Valérian de Thézan de Gaussan · Freelance Data Engineer

Paying technical debt vs adding business value.

If you don't care about technical debt, read this to understand how it impacts indirectly your business.

I can’t add business value in an environment filled with technical debt as fast as in a clean environment.

The higher the technical debt, the exponentially higher the cost of adding business value.

An example

Project starts well, developers are delivering good amount of features without caring much. Technical debt starts to rise.

After 6 months, developers are starting to deliver less, always talking about difficulties integrating their new work.

After 12 months, barely any feature comes through, and developers are explaining it’s because of the technical debt and rushed design choices made to ship more features at the time.

Thus, doing things properly gives you the advantage in the long run.

Now the counterintuitive thing:

Taking 5 minutes around a cup of coffee to brainstorm about the best way to implement this isn’t going to slow down the project.

Taking the 30 seconds it requires to format code and review warnings isn’t going to slow down the project.

Taking the 17 seconds it needs to change that-variable-name-that-was-unclear when you browsed the code isn’t going to slow down the project.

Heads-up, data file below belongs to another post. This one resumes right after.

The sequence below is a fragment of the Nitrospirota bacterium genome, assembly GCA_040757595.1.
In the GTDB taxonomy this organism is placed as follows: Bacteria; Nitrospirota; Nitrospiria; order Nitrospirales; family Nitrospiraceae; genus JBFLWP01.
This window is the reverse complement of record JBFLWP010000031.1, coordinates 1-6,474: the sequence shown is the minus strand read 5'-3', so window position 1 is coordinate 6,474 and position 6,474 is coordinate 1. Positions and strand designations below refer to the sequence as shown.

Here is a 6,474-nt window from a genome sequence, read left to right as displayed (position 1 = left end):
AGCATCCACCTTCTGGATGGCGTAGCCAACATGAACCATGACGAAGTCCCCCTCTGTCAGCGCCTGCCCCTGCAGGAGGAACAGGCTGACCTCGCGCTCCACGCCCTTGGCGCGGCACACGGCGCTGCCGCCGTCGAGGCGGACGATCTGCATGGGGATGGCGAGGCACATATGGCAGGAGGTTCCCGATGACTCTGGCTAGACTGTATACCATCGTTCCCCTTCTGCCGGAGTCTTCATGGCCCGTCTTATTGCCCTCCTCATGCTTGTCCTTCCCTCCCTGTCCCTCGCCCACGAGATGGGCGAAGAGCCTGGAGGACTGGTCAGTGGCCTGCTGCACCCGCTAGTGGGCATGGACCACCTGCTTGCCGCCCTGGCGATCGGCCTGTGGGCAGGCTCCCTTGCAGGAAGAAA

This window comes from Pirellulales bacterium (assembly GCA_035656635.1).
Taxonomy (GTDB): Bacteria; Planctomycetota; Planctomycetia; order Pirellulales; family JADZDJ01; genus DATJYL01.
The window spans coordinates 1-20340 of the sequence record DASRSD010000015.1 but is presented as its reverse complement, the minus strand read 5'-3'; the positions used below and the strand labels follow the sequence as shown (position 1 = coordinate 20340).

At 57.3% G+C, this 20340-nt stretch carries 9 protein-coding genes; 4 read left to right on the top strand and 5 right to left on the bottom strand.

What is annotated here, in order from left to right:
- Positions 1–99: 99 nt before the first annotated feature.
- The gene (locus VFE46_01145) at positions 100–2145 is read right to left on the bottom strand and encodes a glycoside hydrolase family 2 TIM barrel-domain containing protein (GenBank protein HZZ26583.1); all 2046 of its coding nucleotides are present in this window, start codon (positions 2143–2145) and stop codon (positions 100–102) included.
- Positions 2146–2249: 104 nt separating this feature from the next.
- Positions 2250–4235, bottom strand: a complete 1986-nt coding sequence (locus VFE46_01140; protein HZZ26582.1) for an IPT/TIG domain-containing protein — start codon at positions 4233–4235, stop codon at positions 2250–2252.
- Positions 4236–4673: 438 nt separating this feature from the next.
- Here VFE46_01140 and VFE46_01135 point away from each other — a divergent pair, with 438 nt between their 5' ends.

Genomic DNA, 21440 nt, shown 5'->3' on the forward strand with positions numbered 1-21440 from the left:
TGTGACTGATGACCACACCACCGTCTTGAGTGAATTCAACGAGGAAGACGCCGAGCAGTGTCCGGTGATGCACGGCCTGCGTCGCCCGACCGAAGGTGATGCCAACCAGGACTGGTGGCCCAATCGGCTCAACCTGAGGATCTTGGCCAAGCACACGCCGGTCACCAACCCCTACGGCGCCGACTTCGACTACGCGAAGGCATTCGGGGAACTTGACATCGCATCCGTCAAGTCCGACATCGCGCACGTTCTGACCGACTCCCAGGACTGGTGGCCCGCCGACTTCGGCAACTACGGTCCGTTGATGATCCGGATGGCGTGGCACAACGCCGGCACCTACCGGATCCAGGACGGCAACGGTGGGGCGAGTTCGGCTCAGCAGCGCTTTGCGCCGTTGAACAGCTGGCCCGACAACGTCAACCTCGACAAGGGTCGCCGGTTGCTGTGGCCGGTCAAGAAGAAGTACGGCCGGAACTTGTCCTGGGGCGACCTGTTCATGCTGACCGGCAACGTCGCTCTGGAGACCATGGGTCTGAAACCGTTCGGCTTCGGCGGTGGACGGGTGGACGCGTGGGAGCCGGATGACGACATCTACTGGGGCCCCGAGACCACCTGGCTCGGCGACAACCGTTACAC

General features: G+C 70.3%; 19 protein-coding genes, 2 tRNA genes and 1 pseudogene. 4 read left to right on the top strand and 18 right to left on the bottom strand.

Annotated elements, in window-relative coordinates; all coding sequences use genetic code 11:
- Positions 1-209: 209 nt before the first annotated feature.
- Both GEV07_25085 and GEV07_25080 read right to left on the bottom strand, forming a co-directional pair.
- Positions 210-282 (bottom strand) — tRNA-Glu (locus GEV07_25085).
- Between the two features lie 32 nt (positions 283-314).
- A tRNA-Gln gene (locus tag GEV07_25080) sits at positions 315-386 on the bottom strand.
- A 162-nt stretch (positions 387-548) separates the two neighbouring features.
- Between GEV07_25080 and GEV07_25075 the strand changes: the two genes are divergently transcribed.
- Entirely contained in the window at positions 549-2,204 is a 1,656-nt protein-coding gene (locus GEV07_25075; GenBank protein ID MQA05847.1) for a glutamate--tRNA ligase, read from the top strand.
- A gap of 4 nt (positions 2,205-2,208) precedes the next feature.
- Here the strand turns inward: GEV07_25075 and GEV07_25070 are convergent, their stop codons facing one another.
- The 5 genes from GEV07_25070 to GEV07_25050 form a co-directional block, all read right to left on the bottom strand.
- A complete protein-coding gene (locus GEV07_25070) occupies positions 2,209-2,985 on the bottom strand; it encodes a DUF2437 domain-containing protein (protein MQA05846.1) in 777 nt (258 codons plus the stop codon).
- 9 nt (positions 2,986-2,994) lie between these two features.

On the contrary, it keeps the team sharp and motivated, and the code clean.

Thus, Doing things properly gives you the advantage ALSO in the short run.

In conclusion

I love the idea that the code is a cost. Each line has a cost. The simpler to maintain and make evolve the code is, the less expensive it is.

Fixing the technical debt is a value-adding activity, because it reduces the cost of the code.

I once have worked in an environment where it took me more than two weeks to do what I could do in one day in another environment. The main difference was a codebase so messed up, I had to draw huge diagrams to find where the data was flowing. I believe those diagrams are still used there.